On January 8, the Federal Court issued a declaration1 that Métis and non-status Indians in Canada are “Indians” within the meaning of subsection 91(24) of the Constitution Act, 1867.2 Non-status Indians and Métis are Aboriginal groups that do not have any status under the Indian Act3 but that self-identify as Aboriginal and are recognized as such by an Aboriginal community.

The motion was filed in 1999 by Harry Daniels, a well-known defender of Métis rights, Leah Gardner, a non-status Indian, Terry Joudrey, also a non-status Indian, and the Congress of Aboriginal Peoples, which represents Métis and non-status Indians across Canada.

Initially, the plaintiffs asked the Court to issue the following declarations:

  • that Métis and non-status Indians are “Indians” within the meaning of the expression “Indians and lands reserved for Indians” in s 91(24) of the Constitution Act, 1867;
  • that the Queen (in the right of Canada) owes a fiduciary duty to Métis and non-status Indians as Aboriginal people;
  • that the Métis and non-status Indian peoples of Canada have the right to be consulted and negotiated with, in good faith, by the federal government on a collective basis through representatives of their choice, respecting all their rights, interests and needs as Aboriginal peoples.

For the reasons given below, the Court refused to comment on the last two matters.

Indian status of Métis and non-status Indians

Sections 91 and 92 of the Constitution Act, 1867 determine the division of powers between the federal government and the provincial governments. Section 91(24) of that Act confers upon the federal government jurisdiction in relation to Indians and lands reserved for Indians.

The plaintiffs argued that they were suffering from the fact that the provincial governments and the federal government were engaged in jurisdictional avoidance, with each level of government denying responsibility for Métis and non-status Indians. They therefore sought to have the Court rule on their status as Indians under the Constitution Act, 1867.

The Court, after taking a long, hard look at the body of historical evidence submitted by each party, gave the Métis and non-status Indians the constitutional certainty they were seeking with regard to their status as Indians within the meaning of s 91(24) of the Constitution Act, 1867. By recognizing Métis and non-status Indians as “Indians” within the meaning of s 91(24), the Court clarified the federal government’s exclusive jurisdiction to legislate not only in relation to Indians covered by the Indian Act but also in regard to Métis and non-status Indians.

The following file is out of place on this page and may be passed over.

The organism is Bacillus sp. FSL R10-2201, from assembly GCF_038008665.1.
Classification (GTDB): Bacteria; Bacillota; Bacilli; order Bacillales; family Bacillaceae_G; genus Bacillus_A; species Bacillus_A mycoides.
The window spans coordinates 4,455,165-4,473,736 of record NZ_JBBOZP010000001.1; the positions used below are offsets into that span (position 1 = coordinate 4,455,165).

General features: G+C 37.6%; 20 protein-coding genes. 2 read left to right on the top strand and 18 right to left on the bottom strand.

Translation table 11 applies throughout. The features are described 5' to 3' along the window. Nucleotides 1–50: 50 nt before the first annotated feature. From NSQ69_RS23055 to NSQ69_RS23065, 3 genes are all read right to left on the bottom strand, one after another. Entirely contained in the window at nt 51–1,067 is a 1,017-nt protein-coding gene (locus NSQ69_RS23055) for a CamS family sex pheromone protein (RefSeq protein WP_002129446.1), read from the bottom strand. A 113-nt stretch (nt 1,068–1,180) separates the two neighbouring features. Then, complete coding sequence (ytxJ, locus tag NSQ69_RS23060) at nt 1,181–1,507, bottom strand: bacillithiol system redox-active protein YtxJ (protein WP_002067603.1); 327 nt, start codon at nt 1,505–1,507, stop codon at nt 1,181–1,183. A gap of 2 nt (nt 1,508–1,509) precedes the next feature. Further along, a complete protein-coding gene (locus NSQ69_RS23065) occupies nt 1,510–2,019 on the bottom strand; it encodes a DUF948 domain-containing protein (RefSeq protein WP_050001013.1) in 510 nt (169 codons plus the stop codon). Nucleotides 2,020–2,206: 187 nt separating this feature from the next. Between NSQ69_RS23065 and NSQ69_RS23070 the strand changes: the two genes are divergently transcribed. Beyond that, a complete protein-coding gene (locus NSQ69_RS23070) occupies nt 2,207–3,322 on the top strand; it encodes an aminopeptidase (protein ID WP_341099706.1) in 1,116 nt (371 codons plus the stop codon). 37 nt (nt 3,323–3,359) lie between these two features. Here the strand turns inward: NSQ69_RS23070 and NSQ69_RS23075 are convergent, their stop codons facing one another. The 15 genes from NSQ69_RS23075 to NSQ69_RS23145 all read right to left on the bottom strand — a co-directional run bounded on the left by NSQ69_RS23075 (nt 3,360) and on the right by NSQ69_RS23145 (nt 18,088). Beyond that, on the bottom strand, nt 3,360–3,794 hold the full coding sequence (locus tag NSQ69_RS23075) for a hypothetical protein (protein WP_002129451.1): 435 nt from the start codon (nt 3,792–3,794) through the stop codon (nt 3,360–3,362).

First of all, this Federal Court declaration does not mean that Métis and non-status Indians are now subject to the Indian Act nor does it result in recognition of ancestral rights.

The impact of the declaration is related solely to the determination of the federal government’s exclusive jurisdiction in relation to Métis and non-status Indians, who are now considered “Indians” within the meaning of s. 91(24) of the Constitution Act, 1867. As the declaration points out, the decision does not result in any duty to legislate or any access to specific programs. Consequently, the federal government is not under an obligation to legislate or create programs and services for these Aboriginal groups. However, the federal government will have exclusive jurisdiction to do so if it so desires.

This decision will likely lead to further litigation and possible political pressure aimed at enabling Métis and non-status Indians to benefit from federal programs. In this respect, it is interesting to recall the Supreme Court’s decision in Lovelace4 in 2000. In that case, Ontario had determined that casino proceeds (the First Nations Fund) would be distributed only to Ontario First Nations communities registered as bands under the Indian Act. The appellants – non-band First Nations communities and Métis – contended that the exclusion of certain Aboriginal groups not registered as bands was a discriminatory practice under s 15 of the Canadian Charter of Rights and Freedoms and that Ontario had acted ultra vires the Constitution Act, 1867. In the end, the Supreme Court found that the province’s actions had not only not been discriminatory under the Canadian Charter of Rights and Freedoms, but also had not been ultra vires since, in the Court’s view, the province had simply exercised its constitutional spending power and there was nothing in the casino program affecting the core of s 91(24) federal jurisdiction under the Constitution Act, 1867.

Fiduciary duty

Absent specific facts, the Court refused to issue a declaration on the matter of fiduciary duty. According to the Court, the fiduciary relationship existed as a matter of law flowing from the declaration that Métis and non-status Indians were Indians within the meaning of s 91(24) and that the federal government had jurisdiction in relation to such peoples. The Court stated that one would therefore expect that the federal government would act in accordance with whatever duty arises in respect of any specific matter touching on the non-clarified fiduciary relationship.

Duty to consult and negotiate

As regards consultation and negotiation, the Court stated that the duty to consult and negotiate depended on the subject matter, the strength of the claim and other factors not before the Court. Consequently, the Court also refused to comment on this matter because of the lack of better particulars. However, it indicated that to the extent that the issue of the constitutional status of Métis and non-status Indians was something of a barrier to consultation, the declaration granted should remove such impediments.